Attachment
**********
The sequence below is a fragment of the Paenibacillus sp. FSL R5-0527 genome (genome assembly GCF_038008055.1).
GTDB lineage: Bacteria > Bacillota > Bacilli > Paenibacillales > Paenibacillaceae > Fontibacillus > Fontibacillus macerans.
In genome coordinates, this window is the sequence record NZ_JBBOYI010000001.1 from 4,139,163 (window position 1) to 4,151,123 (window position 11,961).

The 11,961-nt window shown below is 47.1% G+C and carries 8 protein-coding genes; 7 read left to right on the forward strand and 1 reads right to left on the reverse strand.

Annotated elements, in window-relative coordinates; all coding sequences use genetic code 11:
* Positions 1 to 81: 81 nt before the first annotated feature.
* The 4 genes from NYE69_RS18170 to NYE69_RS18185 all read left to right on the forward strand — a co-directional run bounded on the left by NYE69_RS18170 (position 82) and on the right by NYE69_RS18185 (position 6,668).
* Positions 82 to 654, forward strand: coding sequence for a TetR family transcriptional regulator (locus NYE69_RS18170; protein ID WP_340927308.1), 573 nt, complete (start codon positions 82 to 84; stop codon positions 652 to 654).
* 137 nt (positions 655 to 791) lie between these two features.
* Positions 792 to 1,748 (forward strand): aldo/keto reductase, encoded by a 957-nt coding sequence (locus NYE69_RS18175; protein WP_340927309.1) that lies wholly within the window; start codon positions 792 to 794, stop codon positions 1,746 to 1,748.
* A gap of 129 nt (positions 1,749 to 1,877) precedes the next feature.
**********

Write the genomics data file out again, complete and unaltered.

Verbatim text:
The sequence below is a fragment of the Paenibacillus sp. FSL R5-0527 genome (genome assembly GCF_038008055.1).
GTDB lineage: Bacteria > Bacillota > Bacilli > Paenibacillales > Paenibacillaceae > Fontibacillus > Fontibacillus macerans.
In genome coordinates, this window is the sequence record NZ_JBBOYI010000001.1 from 4,139,163 (window position 1) to 4,151,123 (window position 11,961).

The 11,961-nt window shown below is 47.1% G+C and carries 8 protein-coding genes; 7 read left to right on the forward strand and 1 reads right to left on the reverse strand.

Annotated elements, in window-relative coordinates; all coding sequences use genetic code 11:
* Positions 1 to 81: 81 nt before the first annotated feature.
* The 4 genes from NYE69_RS18170 to NYE69_RS18185 all read left to right on the forward strand — a co-directional run bounded on the left by NYE69_RS18170 (position 82) and on the right by NYE69_RS18185 (position 6,668).
* Positions 82 to 654, forward strand: coding sequence for a TetR family transcriptional regulator (locus NYE69_RS18170; protein ID WP_340927308.1), 573 nt, complete (start codon positions 82 to 84; stop codon positions 652 to 654).
* 137 nt (positions 655 to 791) lie between these two features.
* Positions 792 to 1,748 (forward strand): aldo/keto reductase, encoded by a 957-nt coding sequence (locus NYE69_RS18175; protein WP_340927309.1) that lies wholly within the window; start codon positions 792 to 794, stop codon positions 1,746 to 1,748.
* A gap of 129 nt (positions 1,749 to 1,877) precedes the next feature.